Financial Time Line for 20-Somethings

Source: Financial Time Line For 20-Somethings

While we'd like to blame the economy, Generation Y - often called the Boomerang Generation of Americans born in the '80s and '90s - have earned that snide title for their inability to land jobs after college and for commonly moving back in with the folks several years after graduation. In an effort to move away from this common trend, here's a list of goals and a realistic time line to help you move toward an independent, adult life.

Last Year of School and Graduation

While some college students apply for jobs or graduate programs during their last semester of school, you might feel overloaded if you start the search while you have a full schedule of classes, an internship, and even a part-time job. Rather than trying to juggle all of those tasks at once, focus on completing your degree. Do make use of your college career services, so you have websites and resources at hand when you are ready to seriously start the hunt. If you have savings or financial support from your parents, go to Europe or take that dream vacation you've always wanted. It's important to take a break after graduation to decompress before jumping into a job search or a new job. Even if it's just a road trip with your friends, take the opportunity to celebrate your graduation.


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First Year After Graduation
Take the first few months after graduation to play, travel, or figure it out your next steps. But by Fall, buckle down and make a goal of finding a job by the following May. Expand your geographical boundaries. Apply for jobs local to your college city or hometown, but also look for jobs in cities you've always wanted to live in. If you are living at home, set a deadline to move out, especially once you are employed. Moving back home makes sense since when you are jobless and can't afford to live on your own, but once you secure a steady income, it's time to leave your childhood room behind. While it's comfortable and safe to stay at home, the real world - and real-life problems - await you. It might be staggering at first to manage cleaning your own house and paying your bills on time, but these are essential parts of growing up.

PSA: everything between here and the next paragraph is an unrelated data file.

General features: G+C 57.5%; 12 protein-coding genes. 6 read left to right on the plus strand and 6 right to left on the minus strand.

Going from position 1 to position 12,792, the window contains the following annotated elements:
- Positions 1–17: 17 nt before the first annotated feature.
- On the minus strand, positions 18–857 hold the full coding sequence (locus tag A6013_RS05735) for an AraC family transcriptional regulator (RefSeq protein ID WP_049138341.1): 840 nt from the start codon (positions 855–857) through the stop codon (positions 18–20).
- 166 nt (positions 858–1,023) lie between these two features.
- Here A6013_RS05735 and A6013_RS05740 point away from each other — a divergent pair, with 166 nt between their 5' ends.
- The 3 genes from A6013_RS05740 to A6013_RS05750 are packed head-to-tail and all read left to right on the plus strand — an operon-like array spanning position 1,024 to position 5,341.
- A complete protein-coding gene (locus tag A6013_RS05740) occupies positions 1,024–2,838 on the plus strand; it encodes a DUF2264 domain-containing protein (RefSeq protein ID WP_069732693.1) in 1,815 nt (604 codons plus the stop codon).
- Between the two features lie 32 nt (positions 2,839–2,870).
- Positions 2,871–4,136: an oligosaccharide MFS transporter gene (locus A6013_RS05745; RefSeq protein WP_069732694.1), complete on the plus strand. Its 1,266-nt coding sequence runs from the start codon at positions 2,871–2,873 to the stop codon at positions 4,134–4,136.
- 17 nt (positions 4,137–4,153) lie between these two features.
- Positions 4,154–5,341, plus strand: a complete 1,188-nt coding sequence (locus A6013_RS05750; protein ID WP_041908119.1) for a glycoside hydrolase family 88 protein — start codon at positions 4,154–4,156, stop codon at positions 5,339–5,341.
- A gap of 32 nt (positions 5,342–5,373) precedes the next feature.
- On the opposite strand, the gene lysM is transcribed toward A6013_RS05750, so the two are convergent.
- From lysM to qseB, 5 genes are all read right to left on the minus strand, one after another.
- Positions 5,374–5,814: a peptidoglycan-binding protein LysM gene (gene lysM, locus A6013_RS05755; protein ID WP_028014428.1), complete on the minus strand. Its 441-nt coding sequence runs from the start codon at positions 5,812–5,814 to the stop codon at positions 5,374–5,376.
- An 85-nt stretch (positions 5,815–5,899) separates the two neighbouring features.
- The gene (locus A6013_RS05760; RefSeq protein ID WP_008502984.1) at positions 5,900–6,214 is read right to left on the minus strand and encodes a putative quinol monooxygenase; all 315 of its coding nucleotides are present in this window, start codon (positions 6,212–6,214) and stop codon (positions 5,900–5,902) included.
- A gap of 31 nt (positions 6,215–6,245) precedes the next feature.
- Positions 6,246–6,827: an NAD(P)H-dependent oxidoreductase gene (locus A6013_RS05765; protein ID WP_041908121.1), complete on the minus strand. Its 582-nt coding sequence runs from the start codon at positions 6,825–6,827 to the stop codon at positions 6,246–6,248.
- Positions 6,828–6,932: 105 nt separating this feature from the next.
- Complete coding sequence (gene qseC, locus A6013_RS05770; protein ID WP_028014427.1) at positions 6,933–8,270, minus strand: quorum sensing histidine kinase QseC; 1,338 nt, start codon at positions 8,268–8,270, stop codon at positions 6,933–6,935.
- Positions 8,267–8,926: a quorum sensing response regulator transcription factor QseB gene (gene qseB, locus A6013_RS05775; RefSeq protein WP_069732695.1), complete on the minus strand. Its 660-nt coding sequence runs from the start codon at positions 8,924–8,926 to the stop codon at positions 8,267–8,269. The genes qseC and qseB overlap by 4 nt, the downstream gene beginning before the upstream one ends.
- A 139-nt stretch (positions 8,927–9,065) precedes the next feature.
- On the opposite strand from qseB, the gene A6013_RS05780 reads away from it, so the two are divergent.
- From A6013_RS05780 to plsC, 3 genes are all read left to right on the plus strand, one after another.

Second Year After Graduation

By your second year after graduation, you should start thinking about financial independence, especially if you still depend on occasional handouts from the folks. It's a numbers game, and even if it hurts to give up the Starbucks runs in the morning or your DVR, remember it's only temporary. Giving up luxuries for the meantime will only inspire you to work that much harder for a promotion or raise. Part of being in your early 20s is learning to live within your means and on your own two feet.


Related Content:
Financial Habits For 20-Somethings Entering the Workforce
6 Steps For Achieving Financial Independence
I'm Asking: When Did You Become Financially Independent?



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